Sunday, November 04, 2007


The sacred oak grove, Dodona

I've put ads on my blogs, testing the system out, but I didn't wish for this one to be so in-your-face. The one on my travel blog is a more unobtrusive size. Guess I'll have to make some changes. I did this because I am planning to start up my own travel web site in the new year and I was told to try the google ads for it. It's a way to make a little money too, as well as advertising for my own site. But I don't like the look of this one on this writer's site and will have to tone it down.

I've been writing about oracles and the consequences of people or powers who think they can take things into their control to get their own way. The most recent chapter of Shadow that I'm working is full of the grim results of this kind of behavior. We see lots of it in the world today, too. History does tend to repeat itself, as they say.

The oak tree that grows in the place where the ancient oak oracle grew.

I'm making fairly good progress on the novel although this past week was busy with all sorts of distractions as well as work. My classes are winding up; I did some book-keeping for a friend; I had my little visit with Patrick who is now in Chile and heading for Peru before he returns here in two weeks; there was also some respite from the more serious aspects of my writer's life on the weekend when I went dancing, spent an afternoon at the bistro listening to my son play Blues, and then attended the CD launch of a friend who sings jazz at the L.Q. on Wednesday nights. All great fun, but now it's time to buckle down and return to my more disciplined schedule of writing, exercise and diet. There comes a time when the party's over for awhile.

I intended to post this next little snipped of Shadow of the Lion at Hallowe'en but I didn't get time to fine-tune it. (I still haven't workshopped any of this so there may be changes later on.) It had a nice sort of Hallowe-enish flare to it, a prelude to the following chapters in which Olympias unleashes her wrath on her enemies.

In this little scene, which is in Iskander's point of view, she's taking him , (Alexander's son) to the sacred oak shrine in Dodona, to consult the oracle before the royal household returns to Pella. Olympias has been exiled from Pella for more than 10 years so just wait and see what happens when she makes her grand entrance back to Alexander's city.

Early the next morning, before anyone else was stirring, his grandmother came to wake him.

“It is time to visit the sacred oak shrine.”
She helped him bathe and dressed him in a white linen chiton then placed his gold diadem on his head.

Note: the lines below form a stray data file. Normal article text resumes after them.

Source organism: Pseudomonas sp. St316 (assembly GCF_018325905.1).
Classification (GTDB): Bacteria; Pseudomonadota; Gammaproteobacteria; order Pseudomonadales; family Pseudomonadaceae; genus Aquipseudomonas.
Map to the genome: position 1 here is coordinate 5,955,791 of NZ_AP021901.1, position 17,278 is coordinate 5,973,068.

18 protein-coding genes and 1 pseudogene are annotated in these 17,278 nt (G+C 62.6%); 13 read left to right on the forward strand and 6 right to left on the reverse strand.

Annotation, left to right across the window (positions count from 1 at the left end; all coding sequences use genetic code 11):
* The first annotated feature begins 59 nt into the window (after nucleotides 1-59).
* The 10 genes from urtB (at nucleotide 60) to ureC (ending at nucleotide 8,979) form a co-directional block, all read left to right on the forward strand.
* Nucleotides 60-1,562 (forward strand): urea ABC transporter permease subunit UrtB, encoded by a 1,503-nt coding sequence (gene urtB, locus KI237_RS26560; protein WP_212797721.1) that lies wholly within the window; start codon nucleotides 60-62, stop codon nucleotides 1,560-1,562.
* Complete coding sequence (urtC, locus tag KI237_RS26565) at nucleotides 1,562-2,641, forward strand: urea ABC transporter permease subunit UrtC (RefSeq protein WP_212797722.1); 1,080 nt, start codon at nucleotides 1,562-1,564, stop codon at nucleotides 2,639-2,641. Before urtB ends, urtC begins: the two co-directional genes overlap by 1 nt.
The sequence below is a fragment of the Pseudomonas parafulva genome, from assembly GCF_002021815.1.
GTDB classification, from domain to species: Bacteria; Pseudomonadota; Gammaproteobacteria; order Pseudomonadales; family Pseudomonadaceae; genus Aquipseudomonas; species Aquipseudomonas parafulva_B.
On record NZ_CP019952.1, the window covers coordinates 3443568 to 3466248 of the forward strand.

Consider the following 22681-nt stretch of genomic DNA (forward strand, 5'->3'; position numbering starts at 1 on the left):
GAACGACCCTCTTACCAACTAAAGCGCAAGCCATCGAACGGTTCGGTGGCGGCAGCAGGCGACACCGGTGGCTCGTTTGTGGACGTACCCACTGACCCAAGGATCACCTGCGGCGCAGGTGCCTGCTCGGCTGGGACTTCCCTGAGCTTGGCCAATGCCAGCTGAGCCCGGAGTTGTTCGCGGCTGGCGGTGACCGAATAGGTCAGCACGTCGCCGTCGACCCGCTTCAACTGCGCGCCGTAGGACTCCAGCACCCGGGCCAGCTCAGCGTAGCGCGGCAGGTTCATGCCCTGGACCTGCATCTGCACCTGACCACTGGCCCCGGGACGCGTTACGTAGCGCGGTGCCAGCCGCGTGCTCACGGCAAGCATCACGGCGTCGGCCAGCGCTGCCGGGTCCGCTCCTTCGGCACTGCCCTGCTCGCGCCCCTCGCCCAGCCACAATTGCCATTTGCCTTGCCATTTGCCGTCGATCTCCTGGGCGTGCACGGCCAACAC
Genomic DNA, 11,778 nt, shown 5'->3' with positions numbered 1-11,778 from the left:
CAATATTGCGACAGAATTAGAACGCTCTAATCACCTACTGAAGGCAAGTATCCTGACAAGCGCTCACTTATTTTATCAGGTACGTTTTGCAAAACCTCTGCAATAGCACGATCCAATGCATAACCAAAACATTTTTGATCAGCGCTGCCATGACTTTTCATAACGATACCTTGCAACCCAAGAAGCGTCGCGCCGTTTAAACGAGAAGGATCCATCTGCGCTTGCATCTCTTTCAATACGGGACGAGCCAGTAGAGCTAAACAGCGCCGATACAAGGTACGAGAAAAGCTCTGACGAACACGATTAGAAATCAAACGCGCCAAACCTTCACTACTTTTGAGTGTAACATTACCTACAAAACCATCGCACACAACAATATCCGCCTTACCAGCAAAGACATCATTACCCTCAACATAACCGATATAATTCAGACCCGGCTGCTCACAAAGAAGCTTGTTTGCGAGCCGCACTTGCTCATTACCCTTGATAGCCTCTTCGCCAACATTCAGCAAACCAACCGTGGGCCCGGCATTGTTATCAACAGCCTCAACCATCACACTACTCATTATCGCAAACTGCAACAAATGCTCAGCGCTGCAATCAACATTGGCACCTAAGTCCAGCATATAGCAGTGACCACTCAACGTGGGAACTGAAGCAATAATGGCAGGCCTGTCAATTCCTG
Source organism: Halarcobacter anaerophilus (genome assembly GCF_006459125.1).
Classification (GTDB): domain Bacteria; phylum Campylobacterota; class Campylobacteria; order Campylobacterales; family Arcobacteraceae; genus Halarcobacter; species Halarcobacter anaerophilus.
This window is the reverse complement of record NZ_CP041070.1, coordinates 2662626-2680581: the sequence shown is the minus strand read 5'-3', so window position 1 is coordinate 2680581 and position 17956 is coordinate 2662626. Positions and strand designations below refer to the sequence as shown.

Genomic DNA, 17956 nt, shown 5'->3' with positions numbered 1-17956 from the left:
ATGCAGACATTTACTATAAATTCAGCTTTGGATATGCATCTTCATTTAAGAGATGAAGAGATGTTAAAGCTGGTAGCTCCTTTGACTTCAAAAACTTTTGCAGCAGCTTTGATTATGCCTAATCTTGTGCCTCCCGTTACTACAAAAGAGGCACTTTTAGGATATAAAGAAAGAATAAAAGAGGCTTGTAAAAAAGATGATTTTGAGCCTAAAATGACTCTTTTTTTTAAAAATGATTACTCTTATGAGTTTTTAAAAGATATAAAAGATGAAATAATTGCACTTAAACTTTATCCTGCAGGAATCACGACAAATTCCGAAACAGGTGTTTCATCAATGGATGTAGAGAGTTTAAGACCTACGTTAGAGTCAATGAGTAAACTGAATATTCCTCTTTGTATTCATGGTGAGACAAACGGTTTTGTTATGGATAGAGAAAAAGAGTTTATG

“Your father went often to consult the oracle of the oak tree,” she said. “The oak tree grew from an acorn while Homer was still alive. It is the oldest oracle in Greece, older than time. Dione is worshipped there but it’s power comes from Zeus and the Egyptian Ammon, the greatest of all oracles. The god spoke here at Dodona even before Apollo came to Delphi.”

Olympias took him by the hand and led him out of the palace, past the guards who saluted them at the gates. The morning was fresh and still. From the hills came the melodic jangle of sheep bells as the shepherds led their flocks up the mountain slopes.

The sacred precinct was guarded by a low stone fence. Inside it, a majestic oak spread its huge ancient branches dwarfing the marble altars. Small votives were stuck in the fissures of it’s trunk, left by worshippers to the shrine.
The wind ruffled quietly through the high branches. The child heard the roo-coo-coo of the birds who were huddled there perched in pairs on the leafy branches.

“Those are the sacred black doves of Dodona,” Olympias said.

All around the sacred tree stood tripods holding hollow bronze cauldrons hung with bronze-tipped weighted leather cords that jangled in the breeze. The thrumming of weights against the cauldrons, the cooing of the birds, cast a hypnotizing spell in the precinct.

There was a little stone thatch-roofed hut nearby.

“Who lives there?” Iskander asked.

“That is the house of the black Doves, the servants of the oracle,” his grandmother explained. “They are the priestess of the shrine.”

The inhabitants, Three ragged old women dressed in black, came to the doorway. and shuffled out to greet them, on bare, shrivelled bird feet. They seemed surprised to see a child there. One grey-haired hag, wrinkled as an acorn husk, put out a bony hand to touch him.